Cautious caregivers: gender stereotypes and the sexualization of men nurses' touch
Article first published online: 4 NOV 2002
Journal of Advanced Nursing
Volume 40, Issue 4, pages 441–448, November 2002
How to Cite
Evans, J. A. (2002), Cautious caregivers: gender stereotypes and the sexualization of men nurses' touch. Journal of Advanced Nursing, 40: 441–448. doi: 10.1046/j.1365-2648.2002.02392.x
- Issue published online: 4 NOV 2002
- Article first published online: 4 NOV 2002
- Submitted for publication 28 February 2002 Accepted for publication 30 July 2002
- men nurses;
- gender relations;
Aim. The aim of this research was to explore the experience of men nurses and the ways in which gender relations structure different work experiences for women and men in the same profession.
Background. Men are now entering the nursing profession in record numbers and challenging the notion that men are inappropriate in caregiver roles or incapable of providing compassionate and sensitive care. A limitation of the current state of knowledge regarding caring and men nurses is that it is primarily focused on men nursing students, not practising nurses. Little is known about men nurses' practices of caring and how such practices reflect the gendered nature of nursing and nurses' caring work.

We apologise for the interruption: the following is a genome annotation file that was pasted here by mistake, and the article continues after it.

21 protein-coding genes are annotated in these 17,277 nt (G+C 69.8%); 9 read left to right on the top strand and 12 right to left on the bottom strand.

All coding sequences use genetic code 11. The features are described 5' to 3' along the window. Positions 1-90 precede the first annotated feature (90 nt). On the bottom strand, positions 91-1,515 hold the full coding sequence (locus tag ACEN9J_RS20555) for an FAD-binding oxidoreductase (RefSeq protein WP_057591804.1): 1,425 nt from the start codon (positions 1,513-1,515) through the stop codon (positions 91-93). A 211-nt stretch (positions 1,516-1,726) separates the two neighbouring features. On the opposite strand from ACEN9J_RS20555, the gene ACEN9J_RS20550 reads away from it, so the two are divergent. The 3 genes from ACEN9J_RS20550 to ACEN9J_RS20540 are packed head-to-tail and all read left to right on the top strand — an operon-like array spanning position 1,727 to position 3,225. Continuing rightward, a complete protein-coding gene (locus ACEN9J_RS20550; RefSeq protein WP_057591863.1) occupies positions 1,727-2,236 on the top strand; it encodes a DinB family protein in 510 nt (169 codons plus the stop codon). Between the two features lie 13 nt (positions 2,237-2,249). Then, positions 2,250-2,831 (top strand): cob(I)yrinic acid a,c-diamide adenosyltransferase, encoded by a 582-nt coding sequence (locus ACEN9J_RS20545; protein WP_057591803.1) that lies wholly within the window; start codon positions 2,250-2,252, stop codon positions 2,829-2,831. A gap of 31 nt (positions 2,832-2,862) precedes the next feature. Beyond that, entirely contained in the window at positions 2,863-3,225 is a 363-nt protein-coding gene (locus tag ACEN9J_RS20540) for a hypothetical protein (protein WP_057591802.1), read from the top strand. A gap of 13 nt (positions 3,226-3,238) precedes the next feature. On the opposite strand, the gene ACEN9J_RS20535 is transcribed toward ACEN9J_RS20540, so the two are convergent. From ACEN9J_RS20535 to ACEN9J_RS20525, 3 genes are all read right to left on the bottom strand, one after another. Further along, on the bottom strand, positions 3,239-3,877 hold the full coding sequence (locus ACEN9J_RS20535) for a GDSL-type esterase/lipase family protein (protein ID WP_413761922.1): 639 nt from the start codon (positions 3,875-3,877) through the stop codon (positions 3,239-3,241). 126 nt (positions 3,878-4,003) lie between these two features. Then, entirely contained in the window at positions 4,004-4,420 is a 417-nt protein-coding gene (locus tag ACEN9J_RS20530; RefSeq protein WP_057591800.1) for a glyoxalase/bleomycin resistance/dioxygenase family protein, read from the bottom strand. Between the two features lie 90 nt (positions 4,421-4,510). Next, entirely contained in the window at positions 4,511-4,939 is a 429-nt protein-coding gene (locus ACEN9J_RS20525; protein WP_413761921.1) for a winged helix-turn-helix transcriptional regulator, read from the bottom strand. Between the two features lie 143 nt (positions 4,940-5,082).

Methods. The theme of men nurses as cautious caregivers emerged from data that were collected in two rounds of semi-structured interviews with eight men nurses practising in Nova Scotia, Canada. Thematic analysis, informed by feminist theory and masculinity theory, was used as the method for analysing the data.
Findings. For men nurses, the stereotype of men as sexual aggressors is compounded by the stereotype that men nurses are gay. These stereotypes sexualize men nurses' touch and create complex and contradictory situations of acceptance, rejection and suspicion of men as nurturers and caregivers. They also situate men nurses in highly stigmatized roles in which they are subject to accusations of inappropriate behaviour. For men nurses, this situation is lived as a heightened sense of vulnerability and the continual need to be cautious while touching and caring for patients. Ultimately, this situation impacts on the ability of men nurses to do the caring work they came into nursing to do.